Tractors and Trains Down Under

New Zealand show blends the best of two vintage worlds in a biennial event.

| June 2017

  • This 1901 traction engine was built by Burrell & Sons in England. It is now owned by Kaikohe Pioneer Village.
    Photo by Don Mackereth
  • This New Zealand-built 1915 WW Class steam locomotive is owned by Waiuku Vintage Railway.
    Photo by Don Mackereth
  • A 1917 Titan 10-20 paraffin oil tractor driving a 6-inch, double-acting Tangye water pump of the same vintage.
    Photo by Don Mackereth
  • Some 65 wheel tractors were displayed at the two-day show.
    Photo by Don Mackereth
  • The Mistress, a 3-speed compound engine, was road-transported from New Plymouth.
    Photo by Don Mackereth
  • One of the English Pullman carriages (owned by Glenbrook Vintage Railway) that was used for passenger rides to Glenbrook.
    Photo by Don Mackereth
  • This 1910 Blackstone 6-1/2 hp stationary diesel engine was part of the stationary engine display.
    Photo by Don Mackereth
  • This 1925 Aveling & Porter road roller (weighing 12 static tons) was powered by a Blackstone diesel engine.
    Photo by Don Mackereth
  • A Farmall Super C fitted with a sickle bar mower and towing a windrow hay rake.
    Photo by Don Mackereth
  • A demonstration of hay baling, forking hay into the baler.
    Photo by Don Mackereth

With a full head of steam and fuel tanks full of petrol, paraffin oil or diesel, everything was ready for the two-day Glenbrook Vintage Rail and Franklin Vintage Machinery biennial show held Feb. 25-26, down under in New Zealand. This was the eighth time in the past 16 years that the two main sponsors have come together to present the show in Glenbrook, 59 miles south of Auckland, New Zealand’s biggest city.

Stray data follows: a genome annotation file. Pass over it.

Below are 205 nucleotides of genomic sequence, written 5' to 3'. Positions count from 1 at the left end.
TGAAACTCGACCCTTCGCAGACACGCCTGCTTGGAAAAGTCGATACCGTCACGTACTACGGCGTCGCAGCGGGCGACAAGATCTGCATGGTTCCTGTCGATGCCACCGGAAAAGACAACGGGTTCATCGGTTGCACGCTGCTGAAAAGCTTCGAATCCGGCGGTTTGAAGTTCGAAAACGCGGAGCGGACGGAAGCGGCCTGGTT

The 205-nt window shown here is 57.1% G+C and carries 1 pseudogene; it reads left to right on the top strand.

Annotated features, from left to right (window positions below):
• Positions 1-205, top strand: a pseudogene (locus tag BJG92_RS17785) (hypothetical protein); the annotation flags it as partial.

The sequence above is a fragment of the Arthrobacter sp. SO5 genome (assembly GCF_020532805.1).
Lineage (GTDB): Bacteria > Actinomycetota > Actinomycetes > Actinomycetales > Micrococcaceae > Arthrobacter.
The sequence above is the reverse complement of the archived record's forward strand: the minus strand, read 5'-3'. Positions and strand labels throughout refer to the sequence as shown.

Show visitors were privileged to travel from Glenbrook to the small provincial town of Waiuku, a distance of 7 miles, in vintage British Pullman carriages drawn by one of two vintage steam locomotive engines. One engine, number 179 (rated in the WW Class), was built in 1915 in the Hillside Workshops in New Zealand. The other, a JA Class engine, was built in New Zealand in 1947.

After the railroad experience, spectators were towed around the 40-acre show site by one of two traction engines. The older engine, called Betty, was built in 1901 by Burrell & Sons of England and is now owned by the Kaikohe Pioneer Village. On show day, Betty was hauled some 200 miles to the event. The other, an Aveling & Porter 3-speed compound engine called The Mistress, was built in 1912. The privately owned Aveling & Porter was hauled from New Plymouth, a 500-mile round trip over some of New Zealand’s most notorious winding mountain roads.

The display of road-building machinery of the past offered a 1925 Aveling & Porter road roller powered by a Blackstone diesel engine of 18 hp running at 100 rpm. The other machine of great interest was a 1927 Ruston excavator powered by a Dorman petrol engine of 32 hp at 1,000 rpm.



Broad range represented

It would have been great to say that every tractor manufacturer was represented from A to Z, but unfortunately this year there were no Zetors present! There were, however, other manufacturers from around the world, accounting for a large range of brands in the 65 wheel tractors on display.

Allis-Chalmers, a B.F. Avery General and an Australia-built Chamberlain 90 dating to the early 1950s were represented, as was the David Brown line, from the earliest (the 1947 vintage), to the early 1970s, when the line was absorbed by Case. Fordson tractors were well represented with a good showing of Fordson Majors from the 1950s and two Fordson Dextas of the early 1960s, both models manufactured in England.



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